A Mathematical Rabbit out of an Algebraic Hat

This is how G. D. Chakerian has described his derivation of the 3-term Arithmetic Mean - Geometric Mean Inequality (also Arithmetic-Geometric Mean Inequality or simply AM-GM Inequality) in a chapter of the Mathematical Plums (edited by R. Honsberger.) The inequality asserts that

For any non-negative real numbers $a, b, c,$

(1)

$\sqrt[3]{abc} \le (a + b + c) / 3,$

with equality only if $a = b = c.$

The proof depends on the following identity that holds for non-negative $x, y, z$:

(2)

$\begin{align} x^{3} + y^{3} &+ z^{3} - 3xyz\\ &= \frac{1}{2}(x + y + z)((x - y)^{2} + (y - z)^{2} + (z - x)^{2}) \end{align}$

which is just another form for a more obvious

(3)

$\begin{align} x^{3} + y^{3} + z^{3} &- 3xyz\\ &= (x + y + z)(x^{2} + y^{2} + z^{2} - xy - yz - zx) \end{align}$

The right-hand side of the identity in (2) is not negative and so is the left-hand side, implying

$x^{3} + y^{3} + z^{3} \ge 3xyz.$

Now simply substitute $a = x^{3},$ $b = y^{3},$ and $c = z^{3}$ to obtain the AM-GM inequality (1).


Now, for any one who does little mathematics and is not accustomed to problem solving, the derivation, although simple, does appear as a trick out of the blue. Certainly it takes knowledge and experience to come with such a proof. In fact, identity (3) is more basic than (2). The inequality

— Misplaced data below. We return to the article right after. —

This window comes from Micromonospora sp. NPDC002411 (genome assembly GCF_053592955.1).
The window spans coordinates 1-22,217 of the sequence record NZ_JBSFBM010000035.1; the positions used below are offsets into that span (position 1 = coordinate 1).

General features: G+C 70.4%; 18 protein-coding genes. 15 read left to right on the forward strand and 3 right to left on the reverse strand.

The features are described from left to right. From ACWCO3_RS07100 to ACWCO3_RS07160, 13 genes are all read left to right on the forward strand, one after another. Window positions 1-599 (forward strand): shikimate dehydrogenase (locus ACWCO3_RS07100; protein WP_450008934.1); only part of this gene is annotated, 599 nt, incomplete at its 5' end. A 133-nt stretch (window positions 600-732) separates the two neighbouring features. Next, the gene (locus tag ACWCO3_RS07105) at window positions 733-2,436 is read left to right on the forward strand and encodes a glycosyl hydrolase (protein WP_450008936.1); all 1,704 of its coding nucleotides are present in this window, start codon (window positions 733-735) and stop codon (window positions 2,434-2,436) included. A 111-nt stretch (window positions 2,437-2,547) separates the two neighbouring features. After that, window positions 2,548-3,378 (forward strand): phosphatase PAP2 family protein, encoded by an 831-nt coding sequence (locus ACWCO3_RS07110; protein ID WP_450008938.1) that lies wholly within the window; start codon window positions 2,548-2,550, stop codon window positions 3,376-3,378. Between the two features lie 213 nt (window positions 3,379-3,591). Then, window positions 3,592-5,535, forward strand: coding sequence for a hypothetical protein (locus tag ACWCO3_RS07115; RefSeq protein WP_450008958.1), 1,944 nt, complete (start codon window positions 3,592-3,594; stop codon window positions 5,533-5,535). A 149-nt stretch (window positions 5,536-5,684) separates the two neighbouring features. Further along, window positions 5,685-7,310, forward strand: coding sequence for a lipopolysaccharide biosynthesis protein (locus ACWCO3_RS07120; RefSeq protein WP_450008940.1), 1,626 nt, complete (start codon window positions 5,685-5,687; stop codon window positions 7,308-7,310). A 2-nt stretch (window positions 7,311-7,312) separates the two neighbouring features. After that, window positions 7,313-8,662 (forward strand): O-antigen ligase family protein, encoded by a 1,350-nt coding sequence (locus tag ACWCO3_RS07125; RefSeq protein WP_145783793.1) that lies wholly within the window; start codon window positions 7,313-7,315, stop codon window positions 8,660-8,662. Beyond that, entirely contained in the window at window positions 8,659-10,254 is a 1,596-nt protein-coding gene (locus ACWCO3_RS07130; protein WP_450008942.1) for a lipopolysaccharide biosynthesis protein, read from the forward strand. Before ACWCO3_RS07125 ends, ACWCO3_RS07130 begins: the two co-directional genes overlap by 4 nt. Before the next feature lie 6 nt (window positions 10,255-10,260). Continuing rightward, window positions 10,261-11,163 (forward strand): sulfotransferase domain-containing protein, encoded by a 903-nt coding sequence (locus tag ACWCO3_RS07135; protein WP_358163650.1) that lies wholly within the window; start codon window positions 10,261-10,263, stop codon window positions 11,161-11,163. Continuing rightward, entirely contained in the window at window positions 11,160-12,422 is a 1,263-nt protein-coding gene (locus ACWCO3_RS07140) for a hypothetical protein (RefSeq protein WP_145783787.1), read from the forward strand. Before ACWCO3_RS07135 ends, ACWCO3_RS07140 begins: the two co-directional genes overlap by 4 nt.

$x^{2} + y^{2} + z^{2} - xy - yz - zx \ge 0$

can be obtained as the sum of three simpler inequalities

$\begin{align} x^{2} + y^{2} &\ge 2xy,\\ y^{2} + z^{2} &\ge 2yz,\\ z^{2} + x^{2} &\ge 2zx, \end{align}$

which of course explains (2) and might make it less of a mystery.

The identity (2) and similar ones do make frequent appearances in a multitude of settings and are not too difficult to remember.

Problem

(Andreescu et al, p. 9.)

Find all triples $(x, y, z)$ of positive integers such that

$x^{3} + y^{3} + z^{3} - 3xyz = p$

where $p$ is a prime greater than $3.$

The solution comes from (3). Since $p$ is prime and $x + y + z \ge 1$ it must be that $x + y + z = p$ and $x^{2} + y^{2} + z^{2} - xy - yz - zx = 1.$ Now (2) implies that

(4)

$(x - y)^{2} + (y - z)^{2} + (z - x)^{2} = 2.$

Without loss of generality, we may assume $x \ge y \ge z.$ Then from (4), it is either $x = y = z + 1$ or $x - 1 = y = z.$ Prime $p$ has one of the forms $3k + 1$ or $3k + 2.$ In the first case the solutions are $((p+2)/3, (p-1)/3, (p-1)/3);$ in the second case the solutions are $((p+1)/3, (p+1)/3, (p-2)/3).$ For a complete list of solutions, the triples need to be permuted.

References

  1. R. Honsberger, Mathematical Plums, MAA, 1979
  2. T. Andreescu et al, An Introduction to Diophantine Equations, Birkhäuser, 2010

Related material
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  • The Means
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  • Expectation
  • The Size of a Class: Two Viewpoints
  • Averages of divisors of a given integer
  • Family Statistics: an Interactive Gadget
  • Averages in a sequence
  • Arithmetic and Geometric Means
  • Geometric Meaning of the Geometric Mean
  • AM-GM Inequality
  • The Mean Property of the Mean
  • Harmonic Mean in Geometry
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